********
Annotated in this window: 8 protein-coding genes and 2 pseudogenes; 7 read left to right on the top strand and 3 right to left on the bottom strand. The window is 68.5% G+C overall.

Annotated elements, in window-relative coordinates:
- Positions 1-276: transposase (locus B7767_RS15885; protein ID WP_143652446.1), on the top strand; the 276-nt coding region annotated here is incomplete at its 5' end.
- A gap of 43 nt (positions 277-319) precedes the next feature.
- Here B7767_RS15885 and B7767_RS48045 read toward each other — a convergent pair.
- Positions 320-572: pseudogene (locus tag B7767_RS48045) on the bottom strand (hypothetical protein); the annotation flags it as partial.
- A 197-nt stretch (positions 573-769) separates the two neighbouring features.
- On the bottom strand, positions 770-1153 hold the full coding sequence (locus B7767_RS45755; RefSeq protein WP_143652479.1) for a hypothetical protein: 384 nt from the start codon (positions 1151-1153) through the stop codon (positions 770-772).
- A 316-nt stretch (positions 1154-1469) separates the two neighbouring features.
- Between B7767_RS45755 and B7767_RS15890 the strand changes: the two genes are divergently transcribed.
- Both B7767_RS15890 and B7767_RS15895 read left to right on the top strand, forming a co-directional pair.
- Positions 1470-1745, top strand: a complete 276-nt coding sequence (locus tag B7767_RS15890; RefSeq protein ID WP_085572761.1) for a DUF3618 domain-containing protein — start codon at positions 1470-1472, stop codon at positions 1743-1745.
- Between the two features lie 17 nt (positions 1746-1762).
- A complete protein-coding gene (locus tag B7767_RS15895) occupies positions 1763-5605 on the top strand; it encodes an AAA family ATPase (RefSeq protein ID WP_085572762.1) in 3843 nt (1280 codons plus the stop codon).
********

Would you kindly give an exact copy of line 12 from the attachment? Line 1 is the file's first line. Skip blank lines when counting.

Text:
- Positions 1470-1745, top strand: a complete 276-nt coding sequence (locus tag B7767_RS15890; RefSeq protein ID WP_085572761.1) for a DUF3618 domain-containing protein — start codon at positions 1470-1472, stop codon at positions 1743-1745.